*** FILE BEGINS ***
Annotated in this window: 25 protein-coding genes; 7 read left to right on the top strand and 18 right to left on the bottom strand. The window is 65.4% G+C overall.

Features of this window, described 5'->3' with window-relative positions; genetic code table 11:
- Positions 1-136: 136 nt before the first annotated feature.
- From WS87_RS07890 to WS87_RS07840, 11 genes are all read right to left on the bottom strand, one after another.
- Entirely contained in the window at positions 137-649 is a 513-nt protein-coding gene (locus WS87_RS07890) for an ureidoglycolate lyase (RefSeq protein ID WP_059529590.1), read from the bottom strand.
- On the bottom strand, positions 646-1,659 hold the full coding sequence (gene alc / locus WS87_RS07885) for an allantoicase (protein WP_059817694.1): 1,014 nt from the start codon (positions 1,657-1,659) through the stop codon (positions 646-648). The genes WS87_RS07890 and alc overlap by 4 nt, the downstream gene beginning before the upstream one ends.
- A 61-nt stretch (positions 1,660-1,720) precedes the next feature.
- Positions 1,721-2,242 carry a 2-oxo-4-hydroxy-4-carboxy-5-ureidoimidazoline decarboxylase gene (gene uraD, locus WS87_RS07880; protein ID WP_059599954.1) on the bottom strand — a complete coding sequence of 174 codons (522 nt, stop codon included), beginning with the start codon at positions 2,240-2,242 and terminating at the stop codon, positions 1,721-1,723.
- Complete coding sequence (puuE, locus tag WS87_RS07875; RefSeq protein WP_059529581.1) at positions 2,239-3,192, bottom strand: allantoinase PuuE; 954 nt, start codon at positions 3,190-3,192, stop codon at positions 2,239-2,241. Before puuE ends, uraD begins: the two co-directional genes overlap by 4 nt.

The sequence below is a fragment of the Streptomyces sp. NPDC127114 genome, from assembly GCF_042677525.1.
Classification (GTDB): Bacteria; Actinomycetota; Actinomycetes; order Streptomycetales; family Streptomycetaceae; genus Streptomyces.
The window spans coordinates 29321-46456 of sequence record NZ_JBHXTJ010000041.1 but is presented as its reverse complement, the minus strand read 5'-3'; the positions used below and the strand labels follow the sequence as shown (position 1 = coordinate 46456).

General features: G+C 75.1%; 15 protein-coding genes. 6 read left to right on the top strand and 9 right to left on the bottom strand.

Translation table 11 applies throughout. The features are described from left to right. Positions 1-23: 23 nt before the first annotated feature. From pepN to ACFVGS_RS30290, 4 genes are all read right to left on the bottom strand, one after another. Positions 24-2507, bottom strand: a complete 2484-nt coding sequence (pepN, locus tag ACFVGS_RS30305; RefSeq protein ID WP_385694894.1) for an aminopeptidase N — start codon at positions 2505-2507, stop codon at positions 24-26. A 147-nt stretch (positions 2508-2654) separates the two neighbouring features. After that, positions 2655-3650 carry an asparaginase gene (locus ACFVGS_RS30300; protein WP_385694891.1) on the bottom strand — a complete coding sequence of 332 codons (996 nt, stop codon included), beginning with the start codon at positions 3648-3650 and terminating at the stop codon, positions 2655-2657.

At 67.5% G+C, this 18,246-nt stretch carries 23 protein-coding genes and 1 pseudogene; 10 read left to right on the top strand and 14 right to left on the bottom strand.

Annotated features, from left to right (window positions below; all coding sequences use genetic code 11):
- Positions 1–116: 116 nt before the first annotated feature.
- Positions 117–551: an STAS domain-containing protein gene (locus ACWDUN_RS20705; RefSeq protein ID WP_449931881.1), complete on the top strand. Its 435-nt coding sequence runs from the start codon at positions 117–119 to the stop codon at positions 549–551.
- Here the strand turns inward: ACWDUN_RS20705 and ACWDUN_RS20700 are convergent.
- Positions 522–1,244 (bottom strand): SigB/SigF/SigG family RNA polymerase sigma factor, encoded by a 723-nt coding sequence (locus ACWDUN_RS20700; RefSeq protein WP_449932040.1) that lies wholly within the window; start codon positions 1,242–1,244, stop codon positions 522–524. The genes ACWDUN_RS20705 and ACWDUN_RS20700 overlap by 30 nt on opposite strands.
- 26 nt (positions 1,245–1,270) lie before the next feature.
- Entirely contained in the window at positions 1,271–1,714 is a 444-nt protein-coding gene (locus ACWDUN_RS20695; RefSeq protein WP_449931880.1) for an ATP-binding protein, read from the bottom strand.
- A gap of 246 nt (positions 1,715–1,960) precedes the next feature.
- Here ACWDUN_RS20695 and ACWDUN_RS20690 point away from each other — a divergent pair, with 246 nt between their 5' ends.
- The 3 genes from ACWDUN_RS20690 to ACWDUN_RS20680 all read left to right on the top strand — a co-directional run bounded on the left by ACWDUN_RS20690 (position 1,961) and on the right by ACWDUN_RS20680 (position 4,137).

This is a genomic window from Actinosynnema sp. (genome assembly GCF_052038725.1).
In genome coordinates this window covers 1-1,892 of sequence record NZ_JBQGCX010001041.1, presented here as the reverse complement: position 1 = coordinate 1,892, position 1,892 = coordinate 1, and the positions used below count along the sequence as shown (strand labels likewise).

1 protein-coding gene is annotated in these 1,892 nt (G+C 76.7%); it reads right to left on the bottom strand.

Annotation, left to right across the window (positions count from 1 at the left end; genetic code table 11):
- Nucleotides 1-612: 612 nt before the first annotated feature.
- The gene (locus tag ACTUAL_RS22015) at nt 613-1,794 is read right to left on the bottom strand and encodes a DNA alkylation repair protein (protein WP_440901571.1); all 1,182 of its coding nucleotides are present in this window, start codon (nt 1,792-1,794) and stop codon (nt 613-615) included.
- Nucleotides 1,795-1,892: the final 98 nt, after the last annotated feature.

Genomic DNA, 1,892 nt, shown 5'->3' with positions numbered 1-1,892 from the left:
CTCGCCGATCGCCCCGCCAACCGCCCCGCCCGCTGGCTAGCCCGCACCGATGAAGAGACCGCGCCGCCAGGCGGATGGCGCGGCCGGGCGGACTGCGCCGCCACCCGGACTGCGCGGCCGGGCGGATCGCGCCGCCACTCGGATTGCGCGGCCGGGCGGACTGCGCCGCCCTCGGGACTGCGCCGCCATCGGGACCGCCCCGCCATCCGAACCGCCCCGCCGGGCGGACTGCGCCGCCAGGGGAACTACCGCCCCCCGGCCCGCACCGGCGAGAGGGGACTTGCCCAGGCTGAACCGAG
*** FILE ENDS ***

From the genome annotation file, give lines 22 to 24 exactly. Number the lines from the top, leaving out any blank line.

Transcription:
- Entirely contained in the window at positions 1,271–1,714 is a 444-nt protein-coding gene (locus ACWDUN_RS20695; RefSeq protein WP_449931880.1) for an ATP-binding protein, read from the bottom strand.
- A gap of 246 nt (positions 1,715–1,960) precedes the next feature.
- Here ACWDUN_RS20695 and ACWDUN_RS20690 point away from each other — a divergent pair, with 246 nt between their 5' ends.